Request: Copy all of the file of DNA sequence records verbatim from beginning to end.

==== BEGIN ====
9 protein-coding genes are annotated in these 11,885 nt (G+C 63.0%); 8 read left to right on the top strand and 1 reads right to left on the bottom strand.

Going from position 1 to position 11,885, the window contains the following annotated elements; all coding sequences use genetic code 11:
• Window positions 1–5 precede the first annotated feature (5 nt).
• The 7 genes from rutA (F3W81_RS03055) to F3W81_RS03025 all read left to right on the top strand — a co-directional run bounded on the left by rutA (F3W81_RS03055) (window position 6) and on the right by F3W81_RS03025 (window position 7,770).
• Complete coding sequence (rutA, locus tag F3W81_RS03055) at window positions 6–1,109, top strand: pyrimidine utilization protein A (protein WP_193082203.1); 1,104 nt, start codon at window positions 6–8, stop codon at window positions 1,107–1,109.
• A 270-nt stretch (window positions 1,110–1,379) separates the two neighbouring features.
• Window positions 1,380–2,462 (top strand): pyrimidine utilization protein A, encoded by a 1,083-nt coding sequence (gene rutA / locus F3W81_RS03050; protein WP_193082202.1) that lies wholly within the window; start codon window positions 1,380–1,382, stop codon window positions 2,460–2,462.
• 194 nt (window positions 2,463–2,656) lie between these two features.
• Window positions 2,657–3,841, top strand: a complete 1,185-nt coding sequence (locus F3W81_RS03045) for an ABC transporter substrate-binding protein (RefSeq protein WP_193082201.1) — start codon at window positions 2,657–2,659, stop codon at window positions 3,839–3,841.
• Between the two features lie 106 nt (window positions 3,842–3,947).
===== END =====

9 protein-coding genes are annotated in these 11,885 nt (G+C 63.0%); 8 read left to right on the top strand and 1 reads right to left on the bottom strand.

Going from position 1 to position 11,885, the window contains the following annotated elements; all coding sequences use genetic code 11:
• Window positions 1–5 precede the first annotated feature (5 nt).
• The 7 genes from rutA (F3W81_RS03055) to F3W81_RS03025 all read left to right on the top strand — a co-directional run bounded on the left by rutA (F3W81_RS03055) (window position 6) and on the right by F3W81_RS03025 (window position 7,770).
• Complete coding sequence (rutA, locus tag F3W81_RS03055) at window positions 6–1,109, top strand: pyrimidine utilization protein A (protein WP_193082203.1); 1,104 nt, start codon at window positions 6–8, stop codon at window positions 1,107–1,109.
• A 270-nt stretch (window positions 1,110–1,379) separates the two neighbouring features.
• Window positions 1,380–2,462 (top strand): pyrimidine utilization protein A, encoded by a 1,083-nt coding sequence (gene rutA / locus F3W81_RS03050; protein WP_193082202.1) that lies wholly within the window; start codon window positions 1,380–1,382, stop codon window positions 2,460–2,462.
• 194 nt (window positions 2,463–2,656) lie between these two features.
• Window positions 2,657–3,841, top strand: a complete 1,185-nt coding sequence (locus F3W81_RS03045) for an ABC transporter substrate-binding protein (RefSeq protein WP_193082201.1) — start codon at window positions 2,657–2,659, stop codon at window positions 3,839–3,841.
• Between the two features lie 106 nt (window positions 3,842–3,947).